The Daily

First Person

Letter from New York, 2005

January 26, 2015 | by

Adventures in tastelessness at The Onion.

Photo: Casey Bisson, via Flickr

I used to be an editor at The Onion. This was in 2004, when most of the original writers were still there—just a handful had gone off to Hollywood. I was hired by my friend Carol Kolb, who’d just been made editor in chief.

Carol is the funniest person I have ever known. One time we went to a German restaurant together, and our server was a cross-dresser. The cross-dresser was the newer kind. He was a man, dressed as a woman, but I think the polite thing is to use the female pronoun. She didn’t wear any makeup, and she didn’t have styled hair. She wore blue jeans and a shirt from the Gap. Her chin-length red hair was lackluster, and looked a little oily. She was about forty years old, and she behaved like a forty-year-old woman—tired, kind, a little weary.

I went to the restaurant a lot, and for whatever reason, she never confused me, but Carol, I have to say, was uncomfortable. It was as if she couldn’t decide whether this was just a guy who had accidentally put on his wife’s clothes that morning or she was a woman who had just given up all hope. Carol had trouble ordering—she stumbled over her words and couldn’t meet the server’s eye. I noticed she kept looking nervously at the server’s breasts and hips. It wasn’t too big a deal, and the server handled it like a forty-year-old woman would, not taking it personally and not acknowledging that it was happening. When the server walked away, Carol said, “I am so embarrassed. I was acting like somebody from Spencer, Wisconsin.” She made her eyes glaze over as a hayseed’s would if he met Divine. “I was like this!” she said, “I just couldn’t get it together.”

Another joke of Carol’s was to say, on a crowded subway, “Did you hear about Maria’s new boyfriend?”

I enjoyed this, so I’d always go, “What? Maria’s dating someone?” I’d be pleasantly surprised. “How long’s this been going on?”

Carol would act like someone who has a secret she shouldn’t tell. I’d pressure her to spill. After some back and forth, she’d say, “He fucks her with a gun.”

Whoever was around us would begin to eavesdrop, and then we’d just play out the scene. It changed every time. Sometimes I started to bring up Maria’s new boyfriend, and then it was even better. When I told Carol about the gun one night on a subway, beside a modestly dressed brunette, Carol immediately said, “Was it loaded?”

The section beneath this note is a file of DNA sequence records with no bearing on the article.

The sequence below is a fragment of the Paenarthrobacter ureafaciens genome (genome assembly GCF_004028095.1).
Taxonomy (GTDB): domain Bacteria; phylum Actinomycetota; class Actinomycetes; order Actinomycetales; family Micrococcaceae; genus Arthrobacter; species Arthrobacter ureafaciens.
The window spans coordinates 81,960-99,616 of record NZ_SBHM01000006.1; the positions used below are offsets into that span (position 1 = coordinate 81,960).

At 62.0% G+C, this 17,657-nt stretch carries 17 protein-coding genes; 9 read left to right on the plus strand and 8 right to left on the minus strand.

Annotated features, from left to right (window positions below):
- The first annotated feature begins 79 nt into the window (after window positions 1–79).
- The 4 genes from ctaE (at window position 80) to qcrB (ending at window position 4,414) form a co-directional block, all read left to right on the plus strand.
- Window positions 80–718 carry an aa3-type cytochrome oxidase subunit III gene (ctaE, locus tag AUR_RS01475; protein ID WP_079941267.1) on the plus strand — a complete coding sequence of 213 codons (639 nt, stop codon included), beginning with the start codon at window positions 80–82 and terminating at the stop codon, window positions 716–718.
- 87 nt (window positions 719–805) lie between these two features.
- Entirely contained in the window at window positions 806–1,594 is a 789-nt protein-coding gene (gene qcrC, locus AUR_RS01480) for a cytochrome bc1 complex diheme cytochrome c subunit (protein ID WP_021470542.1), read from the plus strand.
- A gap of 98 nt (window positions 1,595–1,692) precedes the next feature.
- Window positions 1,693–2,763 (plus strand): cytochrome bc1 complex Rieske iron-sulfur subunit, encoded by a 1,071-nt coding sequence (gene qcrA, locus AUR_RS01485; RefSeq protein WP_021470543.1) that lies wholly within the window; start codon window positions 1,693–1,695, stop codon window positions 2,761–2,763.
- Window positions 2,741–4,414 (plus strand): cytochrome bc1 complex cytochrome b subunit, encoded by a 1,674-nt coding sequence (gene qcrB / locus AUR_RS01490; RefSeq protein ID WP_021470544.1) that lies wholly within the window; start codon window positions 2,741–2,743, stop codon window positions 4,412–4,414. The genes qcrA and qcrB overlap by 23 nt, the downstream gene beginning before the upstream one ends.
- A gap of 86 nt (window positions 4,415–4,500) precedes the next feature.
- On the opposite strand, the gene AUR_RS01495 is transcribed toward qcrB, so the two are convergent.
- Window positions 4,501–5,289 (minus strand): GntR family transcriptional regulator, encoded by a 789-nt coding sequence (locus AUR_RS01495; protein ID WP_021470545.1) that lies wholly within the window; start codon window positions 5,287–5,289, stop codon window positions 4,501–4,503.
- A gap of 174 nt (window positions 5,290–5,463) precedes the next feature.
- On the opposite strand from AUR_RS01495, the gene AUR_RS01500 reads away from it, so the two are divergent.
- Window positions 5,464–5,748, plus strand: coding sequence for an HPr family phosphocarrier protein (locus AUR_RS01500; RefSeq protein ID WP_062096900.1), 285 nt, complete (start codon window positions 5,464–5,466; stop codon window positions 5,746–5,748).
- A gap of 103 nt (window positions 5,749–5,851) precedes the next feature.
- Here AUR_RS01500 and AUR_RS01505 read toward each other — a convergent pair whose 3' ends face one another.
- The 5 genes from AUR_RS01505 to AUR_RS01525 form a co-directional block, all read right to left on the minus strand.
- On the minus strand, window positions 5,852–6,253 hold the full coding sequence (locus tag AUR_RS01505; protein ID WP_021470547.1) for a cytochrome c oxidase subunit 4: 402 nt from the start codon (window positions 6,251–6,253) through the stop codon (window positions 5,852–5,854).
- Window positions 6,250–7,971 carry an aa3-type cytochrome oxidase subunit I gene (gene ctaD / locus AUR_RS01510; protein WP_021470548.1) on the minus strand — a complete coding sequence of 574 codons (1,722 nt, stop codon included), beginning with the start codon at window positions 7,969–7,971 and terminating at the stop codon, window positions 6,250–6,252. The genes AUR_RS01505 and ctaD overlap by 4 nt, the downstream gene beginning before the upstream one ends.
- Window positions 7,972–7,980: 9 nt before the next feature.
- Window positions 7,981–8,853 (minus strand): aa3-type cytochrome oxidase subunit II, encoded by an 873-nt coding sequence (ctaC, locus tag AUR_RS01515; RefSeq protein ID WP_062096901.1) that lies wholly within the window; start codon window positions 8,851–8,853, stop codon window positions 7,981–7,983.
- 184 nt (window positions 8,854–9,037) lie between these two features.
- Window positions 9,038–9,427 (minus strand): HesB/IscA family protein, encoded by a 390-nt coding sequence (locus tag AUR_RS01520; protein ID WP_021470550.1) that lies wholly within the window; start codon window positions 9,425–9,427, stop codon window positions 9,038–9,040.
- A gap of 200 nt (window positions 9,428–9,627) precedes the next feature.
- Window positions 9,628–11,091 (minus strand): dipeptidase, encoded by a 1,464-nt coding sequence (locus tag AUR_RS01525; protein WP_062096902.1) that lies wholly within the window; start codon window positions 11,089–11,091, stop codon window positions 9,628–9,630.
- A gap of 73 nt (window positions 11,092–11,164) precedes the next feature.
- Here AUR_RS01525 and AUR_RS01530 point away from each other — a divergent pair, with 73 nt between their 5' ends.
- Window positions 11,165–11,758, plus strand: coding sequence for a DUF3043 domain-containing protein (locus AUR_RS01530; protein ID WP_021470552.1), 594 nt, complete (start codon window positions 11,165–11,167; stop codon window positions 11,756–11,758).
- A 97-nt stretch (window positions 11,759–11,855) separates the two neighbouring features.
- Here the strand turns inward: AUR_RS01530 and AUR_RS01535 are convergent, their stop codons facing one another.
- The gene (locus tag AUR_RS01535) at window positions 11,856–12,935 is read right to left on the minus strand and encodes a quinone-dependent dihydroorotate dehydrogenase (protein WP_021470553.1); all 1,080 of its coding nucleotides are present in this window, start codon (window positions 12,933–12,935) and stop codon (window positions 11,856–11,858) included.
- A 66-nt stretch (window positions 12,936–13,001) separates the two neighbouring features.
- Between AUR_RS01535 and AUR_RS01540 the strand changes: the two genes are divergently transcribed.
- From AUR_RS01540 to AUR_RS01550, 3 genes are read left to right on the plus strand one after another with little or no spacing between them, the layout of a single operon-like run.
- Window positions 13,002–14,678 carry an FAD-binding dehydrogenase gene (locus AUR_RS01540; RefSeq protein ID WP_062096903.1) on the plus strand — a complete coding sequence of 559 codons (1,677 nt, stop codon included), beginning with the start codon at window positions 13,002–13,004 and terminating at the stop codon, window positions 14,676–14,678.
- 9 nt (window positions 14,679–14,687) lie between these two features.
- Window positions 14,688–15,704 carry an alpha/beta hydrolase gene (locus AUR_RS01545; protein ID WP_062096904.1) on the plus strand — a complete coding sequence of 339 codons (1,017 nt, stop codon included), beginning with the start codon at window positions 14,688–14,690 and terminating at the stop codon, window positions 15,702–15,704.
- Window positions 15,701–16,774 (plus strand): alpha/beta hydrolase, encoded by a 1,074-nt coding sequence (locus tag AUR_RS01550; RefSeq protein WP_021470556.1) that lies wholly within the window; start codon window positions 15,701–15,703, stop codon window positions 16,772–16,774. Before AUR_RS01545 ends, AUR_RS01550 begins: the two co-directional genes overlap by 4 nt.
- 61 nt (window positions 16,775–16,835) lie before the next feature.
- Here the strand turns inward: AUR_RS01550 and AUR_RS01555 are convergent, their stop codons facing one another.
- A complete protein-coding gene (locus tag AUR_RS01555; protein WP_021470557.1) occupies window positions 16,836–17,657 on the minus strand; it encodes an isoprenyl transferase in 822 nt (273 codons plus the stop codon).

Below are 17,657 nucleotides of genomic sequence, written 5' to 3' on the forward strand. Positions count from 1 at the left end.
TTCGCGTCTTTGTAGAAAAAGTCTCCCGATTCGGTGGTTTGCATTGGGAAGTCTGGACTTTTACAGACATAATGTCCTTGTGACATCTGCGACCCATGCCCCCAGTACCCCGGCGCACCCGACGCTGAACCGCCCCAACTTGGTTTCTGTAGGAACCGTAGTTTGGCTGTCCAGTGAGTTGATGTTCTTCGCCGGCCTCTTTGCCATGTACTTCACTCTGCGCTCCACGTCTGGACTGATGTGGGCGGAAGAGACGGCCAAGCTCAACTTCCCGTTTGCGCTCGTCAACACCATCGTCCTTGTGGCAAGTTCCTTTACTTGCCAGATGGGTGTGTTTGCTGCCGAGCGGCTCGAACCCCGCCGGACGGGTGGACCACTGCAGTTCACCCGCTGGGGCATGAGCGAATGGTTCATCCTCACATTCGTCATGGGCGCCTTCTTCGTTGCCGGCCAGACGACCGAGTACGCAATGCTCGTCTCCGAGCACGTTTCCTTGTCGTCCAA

I said it was, and she said, “Well, was the safety on?”

I’ve been thinking about Carol and those days at The Onion lately because of what happened at Charlie Hebdo. I’ve been remembering a time when The Onion’s advertising team, who just wanted us to be “a little more tasteful, a little more cautious,” tried to bully Carol.

We’d done a few jokes the ad guys didn’t like. The only one that comes to mind immediately was about Weird Al Yankovic writing a parody of “Tears in Heaven.” This joke came out the week his parents died. I don’t have Carol’s ferocious comic instincts, and so I admit, a bit shamefacedly, that I sort of sided with advertising, and a few other cowardly writers did, too. But Carol didn’t back down, and I admired that. She never backed down. Also, in her defense, the ad guys saw—and complained about—the material they didn’t like by sneaking our proofs off the editorial printer, which always just seemed slimy.

When Hurricane Katrina hit New Orleans, the people in the advertising department got very, very worried about what Carol was going to do. In fact, the writers had already had the headline meeting and none of them thought there was anything funny about Katrina. They were just staying away from it. I don’t know if they were right—maybe there was something there, in the government’s bungled handling or something—but they all felt just sad and scared and a little sick about it. Nobody was laughing.

But understandably, the advertising wing was working itself into a lather imagining all the tasteless jokes we were going to try to publish. They had even begun to decide, without consulting us, that this was it, they were taking a stand. This time they would not let Carol decide. “We will go to any lengths to protect the dignity of the citizens of New Orleans,” they more or less declared. The “president” of the company called Carol into his office, sat her down for a serious talk, and let her know that he felt strongly about this. He understood she would want to cover Katrina, but he “knew she would use good taste and good sense,” and that he wouldn’t have to take it any higher or play cards he didn’t want to play, should she choose to test him.

I don’t remember who had the idea. But one of us suggested we mock up a fake front page for our Katrina issue. We’d leave it lying in the editorial printer for one of the advertising people to find. We all got together and brainstormed the most offensive, terrifying, tasteless, wrong headlines we could think of, knowing that those little schemers would be watching the printer.